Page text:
CCHF

AcronymDefinition
CCHFCrimean-Congo Hemorrhagic Fever
CCHFChristian Community Health Fellowship (Memphis, TN)
CCHFChronic Congestive Heart Failure
CCHFChinese Canadian Heritage Fund
CCHFCheap Car Hire Finder (rental car search engine)
CCHFCongo Cerebral Hemorrhage Fever
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References in periodicals archive ?
CCHF is a silent killer as infected animals do not exhibit any obvious signs that would point to an infection.
Zulhaja and Kafeel are being treated in different private hospitals after testing positive for the CCHF.
It said that the extensive movement of sacrificial animals ahead of Eid-ul-Azha significantly enhanced the risk of CCHF disease transmission due to increased human-animal interaction.
According to NIH, the objective of this advisory was to sensitize human and animal healthcare departments to further strengthen and improve the level of preparedness in prevention and control of CCHF.
According to the health department, eight CCHF positive patients had been brought to Karachi's public and private hospitals out of which five expired while three were recovered from fever.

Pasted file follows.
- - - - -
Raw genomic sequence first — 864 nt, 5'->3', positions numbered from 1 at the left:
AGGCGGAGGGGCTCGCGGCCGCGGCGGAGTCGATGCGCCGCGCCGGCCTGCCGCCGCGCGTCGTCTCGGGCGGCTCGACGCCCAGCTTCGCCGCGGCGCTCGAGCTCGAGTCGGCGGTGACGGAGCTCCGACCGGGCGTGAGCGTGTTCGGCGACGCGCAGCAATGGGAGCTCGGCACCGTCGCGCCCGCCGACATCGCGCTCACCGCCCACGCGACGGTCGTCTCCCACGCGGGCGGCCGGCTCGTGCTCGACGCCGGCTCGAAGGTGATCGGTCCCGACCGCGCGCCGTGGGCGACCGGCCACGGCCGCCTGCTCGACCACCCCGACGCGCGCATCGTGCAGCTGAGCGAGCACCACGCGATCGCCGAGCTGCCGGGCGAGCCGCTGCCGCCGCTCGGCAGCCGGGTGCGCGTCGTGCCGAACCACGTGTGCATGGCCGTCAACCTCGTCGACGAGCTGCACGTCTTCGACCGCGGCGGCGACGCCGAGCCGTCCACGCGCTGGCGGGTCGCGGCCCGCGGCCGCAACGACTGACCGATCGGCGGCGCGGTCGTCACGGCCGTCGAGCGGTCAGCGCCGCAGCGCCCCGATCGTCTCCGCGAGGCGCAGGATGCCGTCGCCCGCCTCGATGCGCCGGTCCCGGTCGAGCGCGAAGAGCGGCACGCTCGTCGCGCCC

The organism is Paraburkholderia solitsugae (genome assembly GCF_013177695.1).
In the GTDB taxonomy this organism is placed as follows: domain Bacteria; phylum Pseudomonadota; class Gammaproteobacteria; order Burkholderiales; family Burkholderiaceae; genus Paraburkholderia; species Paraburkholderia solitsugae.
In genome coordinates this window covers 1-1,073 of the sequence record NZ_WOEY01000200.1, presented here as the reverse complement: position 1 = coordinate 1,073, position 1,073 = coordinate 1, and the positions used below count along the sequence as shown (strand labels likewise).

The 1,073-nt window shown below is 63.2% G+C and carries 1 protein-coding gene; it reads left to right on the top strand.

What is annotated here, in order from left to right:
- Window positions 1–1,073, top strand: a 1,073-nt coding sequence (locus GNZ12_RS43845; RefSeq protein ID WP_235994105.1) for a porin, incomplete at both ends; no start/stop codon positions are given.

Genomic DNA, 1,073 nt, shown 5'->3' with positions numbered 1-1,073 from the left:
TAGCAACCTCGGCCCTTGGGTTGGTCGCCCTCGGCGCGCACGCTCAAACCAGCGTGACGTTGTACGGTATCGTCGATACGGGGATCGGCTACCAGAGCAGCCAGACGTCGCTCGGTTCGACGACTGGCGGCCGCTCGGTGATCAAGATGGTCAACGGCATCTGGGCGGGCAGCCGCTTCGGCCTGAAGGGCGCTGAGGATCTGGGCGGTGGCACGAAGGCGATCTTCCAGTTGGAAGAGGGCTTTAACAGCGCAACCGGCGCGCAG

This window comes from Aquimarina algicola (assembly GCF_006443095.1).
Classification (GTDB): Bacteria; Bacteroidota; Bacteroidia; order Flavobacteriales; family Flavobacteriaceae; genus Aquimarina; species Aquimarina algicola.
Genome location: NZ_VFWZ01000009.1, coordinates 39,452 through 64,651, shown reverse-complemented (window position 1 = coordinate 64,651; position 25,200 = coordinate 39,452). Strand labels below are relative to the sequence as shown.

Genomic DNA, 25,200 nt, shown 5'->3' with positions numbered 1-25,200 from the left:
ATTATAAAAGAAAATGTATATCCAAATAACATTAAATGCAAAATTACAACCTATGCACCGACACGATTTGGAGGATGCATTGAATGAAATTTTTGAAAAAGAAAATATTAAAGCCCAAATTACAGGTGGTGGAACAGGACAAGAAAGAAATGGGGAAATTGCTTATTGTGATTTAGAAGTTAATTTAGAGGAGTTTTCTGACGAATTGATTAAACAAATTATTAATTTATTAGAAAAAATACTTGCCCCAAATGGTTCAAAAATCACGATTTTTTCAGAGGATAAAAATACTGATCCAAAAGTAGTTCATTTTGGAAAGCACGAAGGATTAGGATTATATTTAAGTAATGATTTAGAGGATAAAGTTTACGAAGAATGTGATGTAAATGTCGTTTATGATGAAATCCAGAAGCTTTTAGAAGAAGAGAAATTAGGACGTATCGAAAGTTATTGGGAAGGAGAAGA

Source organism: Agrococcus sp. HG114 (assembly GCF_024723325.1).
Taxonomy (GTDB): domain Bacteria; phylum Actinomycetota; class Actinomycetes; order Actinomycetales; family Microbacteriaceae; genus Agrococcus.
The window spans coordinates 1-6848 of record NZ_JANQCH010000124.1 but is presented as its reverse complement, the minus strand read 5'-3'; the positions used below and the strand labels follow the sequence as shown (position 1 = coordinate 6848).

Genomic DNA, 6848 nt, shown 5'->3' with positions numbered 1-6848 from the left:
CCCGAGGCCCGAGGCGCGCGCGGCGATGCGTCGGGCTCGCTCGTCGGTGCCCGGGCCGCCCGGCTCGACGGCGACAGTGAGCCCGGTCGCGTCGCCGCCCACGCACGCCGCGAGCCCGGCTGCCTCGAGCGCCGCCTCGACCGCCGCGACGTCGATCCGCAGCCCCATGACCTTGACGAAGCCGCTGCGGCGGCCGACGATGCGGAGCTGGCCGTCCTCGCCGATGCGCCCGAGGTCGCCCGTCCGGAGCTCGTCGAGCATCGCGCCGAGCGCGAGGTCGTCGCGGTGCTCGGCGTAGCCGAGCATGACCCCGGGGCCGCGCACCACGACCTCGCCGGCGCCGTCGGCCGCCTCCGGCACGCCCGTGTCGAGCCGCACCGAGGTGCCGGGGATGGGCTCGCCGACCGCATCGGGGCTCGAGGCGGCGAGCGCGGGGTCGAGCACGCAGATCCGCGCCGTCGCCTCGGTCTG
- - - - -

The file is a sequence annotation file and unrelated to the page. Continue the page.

A total nine CCHF positive patients had been reported in public and private sector hospitals of Karachi city so far, out of them five expired while four others discharged after recovering from viral fever.
In an online statement, the ministry said "Specialists at the ministry immediately imposed a quarantine procedure on a farm in the wilayat of Shinas in North Al Batinah after a citizen was infected with the CCHF." "They took samples of tick insects [carrier of the disease] from the animals of citizen's farm and other animals, which were sent to the laboratory for examining." The ministry elaborated that it also isolated animals and will follow-up on them with specialists, and guided the citizen's family to follow the proper ways to deal with the animals.
The earliest known case of CCHF in Kosovo was observed in 1954 (4).
Human cases of CCHF are relatively rare in SA, but have been reported from all nine provinces of the country.
There are several cases reported regarding spread of CCHF within close contacts of the index patient resulting in fatal outcomes3.
Experts explained that CCHF is a tick-borne virus (Nairovirus) of the Bunyaviridae family with a fatality rate of 10% to 40%.
Individuals are prone to the CCHF when a tick attaches itself to the skin of the cattle, while those in close in-teraction with the in-fested ticks or animals can be led to the dis-ease which is said to have a mortality rate of 40-50 percent.